What is a 'First Look' and Should I Do It?

The first time you see you partner is traditionally when they walk down the aisle, but there’s a new trend that’s shaking the foundations of convention. A “first look” is where the bride reveals herself to her partner, before the ceremony. It’s generally done away from the crowds, and the moment is caught on camera.

- In the pro corner, the “first look” gives the couple a private moment before the craziness of their wedding day, and it gets rid of pre-wedding jitters. You’re also using the time to take photos and this means you can join guests for drinks after the ceremony, rather than disappearing for an hour or two of photographs.

- On the con side is that it’s a staged, rather than candid experience. When the big reveal happens the photographer is poised, waiting to capture the look on the partner’s face, so you’re expected to show an appropriate expression (tears are encouraged!). Your wedding is also about your friends and family, and they want to share this special moment with you. Additionally, if you’re late getting dressed, you may have to rush the photographs so you don’t delay the ceremony.

What Will The Photographer Wear On The Day? 

It might feel a little Bridezilla to dictate how your photographer should dress, but you want them to blend in – not stick out. This is especially pertinent if you have a formal wedding, because you don’t want your photographer wearing shorts and thongs. If they’re professional they should arrive dressed appropriately. If you’re not confident that your photographer will turn up appropriately dressed, give them a polite message informing of your wedding’s dress code, like you include for your guests.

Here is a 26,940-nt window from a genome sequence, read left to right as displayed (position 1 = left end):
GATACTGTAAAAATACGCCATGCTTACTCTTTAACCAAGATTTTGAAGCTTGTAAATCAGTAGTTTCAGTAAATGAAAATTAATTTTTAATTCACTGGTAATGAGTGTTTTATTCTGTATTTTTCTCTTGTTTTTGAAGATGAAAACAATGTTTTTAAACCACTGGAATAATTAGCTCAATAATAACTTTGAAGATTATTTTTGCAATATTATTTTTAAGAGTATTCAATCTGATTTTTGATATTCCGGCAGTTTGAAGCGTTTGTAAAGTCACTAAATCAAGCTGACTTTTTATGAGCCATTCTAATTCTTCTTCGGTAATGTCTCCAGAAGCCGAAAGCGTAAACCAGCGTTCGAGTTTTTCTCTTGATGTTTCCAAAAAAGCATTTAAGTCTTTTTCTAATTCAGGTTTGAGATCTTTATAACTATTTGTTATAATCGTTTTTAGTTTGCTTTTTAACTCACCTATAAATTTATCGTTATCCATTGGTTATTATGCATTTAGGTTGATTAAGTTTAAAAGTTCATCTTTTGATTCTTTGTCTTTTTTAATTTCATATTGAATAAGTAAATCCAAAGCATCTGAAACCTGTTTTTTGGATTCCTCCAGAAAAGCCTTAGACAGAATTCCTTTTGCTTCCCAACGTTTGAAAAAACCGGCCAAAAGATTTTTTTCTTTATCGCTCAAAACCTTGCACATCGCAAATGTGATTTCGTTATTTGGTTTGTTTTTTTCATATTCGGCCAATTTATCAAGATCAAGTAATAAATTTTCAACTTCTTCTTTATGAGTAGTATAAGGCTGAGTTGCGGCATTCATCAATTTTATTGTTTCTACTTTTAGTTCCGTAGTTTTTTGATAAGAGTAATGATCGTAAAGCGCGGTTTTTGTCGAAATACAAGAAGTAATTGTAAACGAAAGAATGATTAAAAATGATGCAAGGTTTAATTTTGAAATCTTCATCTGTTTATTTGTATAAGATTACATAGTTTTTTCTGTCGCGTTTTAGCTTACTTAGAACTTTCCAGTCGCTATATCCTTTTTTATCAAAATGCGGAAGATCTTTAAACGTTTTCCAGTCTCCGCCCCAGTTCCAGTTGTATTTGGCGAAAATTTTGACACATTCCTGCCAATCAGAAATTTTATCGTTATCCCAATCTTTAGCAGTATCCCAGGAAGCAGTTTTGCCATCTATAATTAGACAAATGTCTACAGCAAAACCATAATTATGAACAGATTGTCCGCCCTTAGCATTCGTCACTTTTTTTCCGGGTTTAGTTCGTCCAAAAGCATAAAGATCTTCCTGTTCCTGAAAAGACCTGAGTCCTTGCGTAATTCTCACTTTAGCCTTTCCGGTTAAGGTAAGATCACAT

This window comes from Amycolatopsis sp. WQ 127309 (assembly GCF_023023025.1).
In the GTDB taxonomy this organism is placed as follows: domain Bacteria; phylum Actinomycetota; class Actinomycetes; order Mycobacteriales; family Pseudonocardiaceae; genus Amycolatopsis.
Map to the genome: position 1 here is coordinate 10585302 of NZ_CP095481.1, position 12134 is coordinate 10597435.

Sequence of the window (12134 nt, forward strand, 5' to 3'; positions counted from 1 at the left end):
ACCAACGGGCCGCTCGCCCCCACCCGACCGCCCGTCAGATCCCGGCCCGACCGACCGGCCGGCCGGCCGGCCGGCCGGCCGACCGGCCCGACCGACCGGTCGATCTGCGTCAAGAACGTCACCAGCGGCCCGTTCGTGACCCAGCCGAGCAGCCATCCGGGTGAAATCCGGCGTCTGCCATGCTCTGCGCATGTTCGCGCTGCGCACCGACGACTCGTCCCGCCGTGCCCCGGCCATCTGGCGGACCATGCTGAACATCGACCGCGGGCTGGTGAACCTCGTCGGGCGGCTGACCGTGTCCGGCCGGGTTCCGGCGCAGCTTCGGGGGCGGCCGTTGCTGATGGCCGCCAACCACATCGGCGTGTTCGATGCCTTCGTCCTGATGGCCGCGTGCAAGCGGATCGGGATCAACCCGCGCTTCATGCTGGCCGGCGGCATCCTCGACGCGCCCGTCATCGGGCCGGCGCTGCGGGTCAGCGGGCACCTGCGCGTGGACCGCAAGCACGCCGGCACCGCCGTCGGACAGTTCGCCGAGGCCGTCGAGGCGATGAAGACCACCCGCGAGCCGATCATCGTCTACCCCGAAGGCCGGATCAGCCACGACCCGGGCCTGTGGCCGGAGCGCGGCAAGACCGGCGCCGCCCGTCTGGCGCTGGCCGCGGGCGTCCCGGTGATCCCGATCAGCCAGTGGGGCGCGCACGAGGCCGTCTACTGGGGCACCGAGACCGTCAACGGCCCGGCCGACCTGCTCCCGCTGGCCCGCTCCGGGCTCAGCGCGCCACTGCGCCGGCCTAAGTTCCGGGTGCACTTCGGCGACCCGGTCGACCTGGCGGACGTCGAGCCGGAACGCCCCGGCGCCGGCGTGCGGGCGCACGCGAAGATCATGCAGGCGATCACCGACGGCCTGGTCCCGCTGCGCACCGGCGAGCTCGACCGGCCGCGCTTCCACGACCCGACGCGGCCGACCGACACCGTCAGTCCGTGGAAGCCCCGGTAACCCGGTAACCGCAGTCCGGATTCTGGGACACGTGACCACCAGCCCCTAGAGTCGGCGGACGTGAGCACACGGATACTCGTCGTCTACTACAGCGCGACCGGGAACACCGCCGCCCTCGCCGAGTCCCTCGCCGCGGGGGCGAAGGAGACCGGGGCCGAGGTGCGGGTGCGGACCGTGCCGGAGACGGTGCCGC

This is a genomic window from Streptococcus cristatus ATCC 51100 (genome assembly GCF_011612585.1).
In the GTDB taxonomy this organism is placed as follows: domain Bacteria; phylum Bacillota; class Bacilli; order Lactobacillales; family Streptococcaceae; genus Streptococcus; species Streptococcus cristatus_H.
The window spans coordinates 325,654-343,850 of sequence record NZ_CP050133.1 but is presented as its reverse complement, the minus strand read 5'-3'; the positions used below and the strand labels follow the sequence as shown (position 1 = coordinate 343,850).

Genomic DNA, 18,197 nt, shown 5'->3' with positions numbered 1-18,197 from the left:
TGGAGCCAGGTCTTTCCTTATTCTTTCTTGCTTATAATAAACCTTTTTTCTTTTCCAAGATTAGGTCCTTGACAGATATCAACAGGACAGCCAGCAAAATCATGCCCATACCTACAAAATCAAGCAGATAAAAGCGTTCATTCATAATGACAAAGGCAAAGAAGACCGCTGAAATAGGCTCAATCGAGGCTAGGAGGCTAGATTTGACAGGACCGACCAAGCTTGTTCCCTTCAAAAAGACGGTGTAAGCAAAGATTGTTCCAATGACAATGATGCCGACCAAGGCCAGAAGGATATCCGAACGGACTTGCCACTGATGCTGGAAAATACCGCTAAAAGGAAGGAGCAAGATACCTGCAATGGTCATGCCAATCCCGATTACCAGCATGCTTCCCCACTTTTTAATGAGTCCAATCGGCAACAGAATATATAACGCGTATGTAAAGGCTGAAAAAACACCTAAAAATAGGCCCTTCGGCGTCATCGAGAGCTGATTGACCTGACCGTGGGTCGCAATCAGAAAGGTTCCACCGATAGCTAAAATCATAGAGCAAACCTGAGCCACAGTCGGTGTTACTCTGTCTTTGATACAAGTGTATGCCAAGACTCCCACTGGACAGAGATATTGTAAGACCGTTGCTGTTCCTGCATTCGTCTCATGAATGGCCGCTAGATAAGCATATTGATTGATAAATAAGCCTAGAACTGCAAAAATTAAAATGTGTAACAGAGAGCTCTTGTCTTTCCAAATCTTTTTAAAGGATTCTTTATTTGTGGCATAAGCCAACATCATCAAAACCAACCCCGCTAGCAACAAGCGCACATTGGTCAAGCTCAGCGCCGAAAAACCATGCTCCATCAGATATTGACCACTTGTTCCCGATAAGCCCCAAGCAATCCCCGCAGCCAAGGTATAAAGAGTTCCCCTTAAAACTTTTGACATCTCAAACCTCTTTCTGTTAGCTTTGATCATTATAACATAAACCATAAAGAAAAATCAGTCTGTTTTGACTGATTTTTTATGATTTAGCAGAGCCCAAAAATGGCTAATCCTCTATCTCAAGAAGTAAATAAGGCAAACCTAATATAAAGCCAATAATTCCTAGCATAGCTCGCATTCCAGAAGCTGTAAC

Do I Have to Use a Wedding Photographer Specifically?

You can ask your uncle Jim if you really want to, but remember that this day only happens once and the photos you get will be the only ones you’ll ever have. An experienced wedding photographer is familiar with the entire process, and will be more adept at handling unexpected conditions and problems that are specific to weddings. They’ll also be adept at directing and organising large crowds of excited wedding guests. As the saying goes, doctors are all doctors, but you wouldn’t go to a podiatrist if you had a problem with your teeth.

What is 'Shoot and Burn' Photography?

Many professional wedding photographers will shoot RAW images, which contain huge amounts of data, and this allows them to edit the images to their particular style, before you see anything.
A shoot and burn photographer will usually take photos in JPEG mode, which saves less data, and these images are then burned onto a CD or DVD and given to the client without post-processing. As there is no editing that happens, the costs are significantly reduced, but the client is then responsible for all the editing and the printing and framing expenses.

The reduction in price and the access to all the images is what draws wedding clients to shoot and burn photography, but many professionals believe that it compromises their reputation. Photographers can’t dictate how their pictures are edited, cropped or printed, which means they lose control of the final product and prospective clients potentially won’t see their best work.